Miers' mission: Prove she belongs
For the first time in more than 35 years, a Supreme Court nominee's competence is about to become a central issue. Some Republican senators, a...
St. Louis Post-Dispatch
WASHINGTON — For the first time in more than 35 years, a Supreme Court nominee's competence is about to become a central issue.
Some Republican senators, a wide array of conservatives and a handful of legal scholars have set the stage by questioning whether Harriet Miers, President Bush's attorney and longtime confidante, has the legal background and skills to serve effectively as an associate justice.
"There are a lot more people — men, women and minorities — that are more qualified in my opinion by their experience than she is," Sen. Trent Lott, R-Miss., said during a television interview.
Another critic is Manuel Miranda, a conservative strategist and former aide to Senate Majority Leader Bill Frist, R-Tenn. "She is not one of the score of brilliant and tested ... potential nominees that the president might have nominated," Miranda said.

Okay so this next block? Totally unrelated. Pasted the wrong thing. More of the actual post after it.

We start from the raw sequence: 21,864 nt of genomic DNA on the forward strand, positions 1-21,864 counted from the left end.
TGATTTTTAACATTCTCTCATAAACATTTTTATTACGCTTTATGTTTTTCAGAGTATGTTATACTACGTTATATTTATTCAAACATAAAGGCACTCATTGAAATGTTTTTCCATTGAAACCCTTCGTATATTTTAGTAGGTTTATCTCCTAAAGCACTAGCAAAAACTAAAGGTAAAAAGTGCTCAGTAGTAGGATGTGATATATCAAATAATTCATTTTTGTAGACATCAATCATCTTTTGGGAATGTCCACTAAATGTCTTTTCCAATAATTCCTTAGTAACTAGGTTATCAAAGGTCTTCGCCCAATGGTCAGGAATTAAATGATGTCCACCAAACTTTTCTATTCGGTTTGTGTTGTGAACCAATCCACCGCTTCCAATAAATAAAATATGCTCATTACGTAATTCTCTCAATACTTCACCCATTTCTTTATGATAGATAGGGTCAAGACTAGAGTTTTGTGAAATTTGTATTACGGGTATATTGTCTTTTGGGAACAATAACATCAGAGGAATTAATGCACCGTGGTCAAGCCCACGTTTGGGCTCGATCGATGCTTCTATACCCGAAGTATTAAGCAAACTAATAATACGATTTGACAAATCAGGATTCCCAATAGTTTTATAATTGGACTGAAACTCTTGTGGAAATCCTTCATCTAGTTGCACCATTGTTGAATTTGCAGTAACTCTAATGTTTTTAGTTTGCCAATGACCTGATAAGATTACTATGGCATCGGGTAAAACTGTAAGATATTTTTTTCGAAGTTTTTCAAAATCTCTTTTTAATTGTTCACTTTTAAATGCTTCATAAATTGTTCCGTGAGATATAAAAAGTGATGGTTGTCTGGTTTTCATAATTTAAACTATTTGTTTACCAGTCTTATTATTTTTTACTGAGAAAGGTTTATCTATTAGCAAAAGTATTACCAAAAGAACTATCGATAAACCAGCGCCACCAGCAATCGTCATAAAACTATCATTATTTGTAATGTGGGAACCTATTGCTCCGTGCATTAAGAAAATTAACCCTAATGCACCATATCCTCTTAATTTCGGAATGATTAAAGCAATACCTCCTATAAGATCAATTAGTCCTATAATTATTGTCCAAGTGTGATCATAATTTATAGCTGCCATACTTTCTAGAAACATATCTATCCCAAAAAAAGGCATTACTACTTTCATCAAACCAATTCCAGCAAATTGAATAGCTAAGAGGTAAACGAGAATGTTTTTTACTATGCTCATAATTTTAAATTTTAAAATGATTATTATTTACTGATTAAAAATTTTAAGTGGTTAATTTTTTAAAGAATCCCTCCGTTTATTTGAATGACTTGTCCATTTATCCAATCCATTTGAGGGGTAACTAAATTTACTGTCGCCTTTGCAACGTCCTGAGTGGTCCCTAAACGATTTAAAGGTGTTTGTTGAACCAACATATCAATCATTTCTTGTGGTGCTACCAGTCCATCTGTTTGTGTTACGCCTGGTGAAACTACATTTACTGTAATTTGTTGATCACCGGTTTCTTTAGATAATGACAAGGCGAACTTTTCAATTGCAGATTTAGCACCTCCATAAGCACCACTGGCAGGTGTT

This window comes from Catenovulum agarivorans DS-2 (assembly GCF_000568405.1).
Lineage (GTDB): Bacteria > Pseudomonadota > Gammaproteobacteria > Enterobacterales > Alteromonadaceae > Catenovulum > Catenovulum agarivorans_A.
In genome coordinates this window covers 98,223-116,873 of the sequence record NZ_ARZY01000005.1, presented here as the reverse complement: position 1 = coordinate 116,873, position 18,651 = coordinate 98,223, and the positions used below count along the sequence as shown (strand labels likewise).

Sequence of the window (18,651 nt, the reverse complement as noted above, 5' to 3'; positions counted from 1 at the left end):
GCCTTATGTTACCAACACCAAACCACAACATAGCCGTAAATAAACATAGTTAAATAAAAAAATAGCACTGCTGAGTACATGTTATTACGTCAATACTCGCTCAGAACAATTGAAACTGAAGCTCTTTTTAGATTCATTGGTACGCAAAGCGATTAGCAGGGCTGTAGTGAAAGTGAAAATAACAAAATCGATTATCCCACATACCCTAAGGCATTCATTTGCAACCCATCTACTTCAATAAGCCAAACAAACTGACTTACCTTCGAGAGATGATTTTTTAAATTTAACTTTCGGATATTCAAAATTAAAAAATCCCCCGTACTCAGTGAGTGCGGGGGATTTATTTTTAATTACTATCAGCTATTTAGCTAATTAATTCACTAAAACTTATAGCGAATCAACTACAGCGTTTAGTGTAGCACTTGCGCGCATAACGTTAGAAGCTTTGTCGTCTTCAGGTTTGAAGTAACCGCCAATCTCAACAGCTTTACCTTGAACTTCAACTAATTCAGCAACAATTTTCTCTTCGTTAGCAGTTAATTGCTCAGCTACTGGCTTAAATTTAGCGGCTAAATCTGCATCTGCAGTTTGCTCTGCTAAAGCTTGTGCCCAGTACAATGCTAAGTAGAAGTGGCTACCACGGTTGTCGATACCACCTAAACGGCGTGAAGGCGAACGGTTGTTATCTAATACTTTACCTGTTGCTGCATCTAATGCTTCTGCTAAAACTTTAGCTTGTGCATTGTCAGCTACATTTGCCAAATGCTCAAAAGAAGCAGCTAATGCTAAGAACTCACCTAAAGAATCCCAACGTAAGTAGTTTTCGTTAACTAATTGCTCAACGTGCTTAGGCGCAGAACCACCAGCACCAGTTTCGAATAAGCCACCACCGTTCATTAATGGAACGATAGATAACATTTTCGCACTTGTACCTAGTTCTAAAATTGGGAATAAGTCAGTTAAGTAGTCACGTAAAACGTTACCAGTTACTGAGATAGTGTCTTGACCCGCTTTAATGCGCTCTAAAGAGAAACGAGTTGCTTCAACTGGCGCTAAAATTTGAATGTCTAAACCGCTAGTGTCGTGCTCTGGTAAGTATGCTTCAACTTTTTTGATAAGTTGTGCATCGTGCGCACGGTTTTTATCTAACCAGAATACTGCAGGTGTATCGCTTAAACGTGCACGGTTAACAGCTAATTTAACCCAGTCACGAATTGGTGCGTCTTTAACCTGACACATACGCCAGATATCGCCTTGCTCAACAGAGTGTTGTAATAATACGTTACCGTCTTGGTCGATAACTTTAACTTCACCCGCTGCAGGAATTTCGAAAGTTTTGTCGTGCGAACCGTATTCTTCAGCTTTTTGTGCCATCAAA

But in his weekly radio address yesterday, Bush defended Miers again and praised her as "a remarkable woman and an accomplished attorney" who would be "a good conservative judge" on the high court.
"Throughout her life, Ms. Miers has excelled at everything she has done," Bush said. "She's been a leader and a trailblazer for women lawyers, and her work has earned the respect of attorneys across the nation."
The last Supreme Court nominee for whom qualifications became a central issue was Judge G. Harrold Carswell, nominated in 1970 by President Nixon and rejected by the Senate.
Senate critics chided Carswell's lack of any scholarly articles or notable opinions. Sen. Roman Hruska of Nebraska famously defended the nominee by saying, "Even if he were mediocre, there are a lot of mediocre judges and people and lawyers. They are entitled to a little representation, aren't they ... ?"
Witnesses also raised questions about the competence of Clarence Thomas when he was nominated, but the Judiciary Committee never addressed that issue.
In Miers' case, senators on the committee have signaled they will investigate her qualifications to replace Justice Sandra Day O'Connor.
Conservatives and liberals alike are expected to attack her suitability in three areas: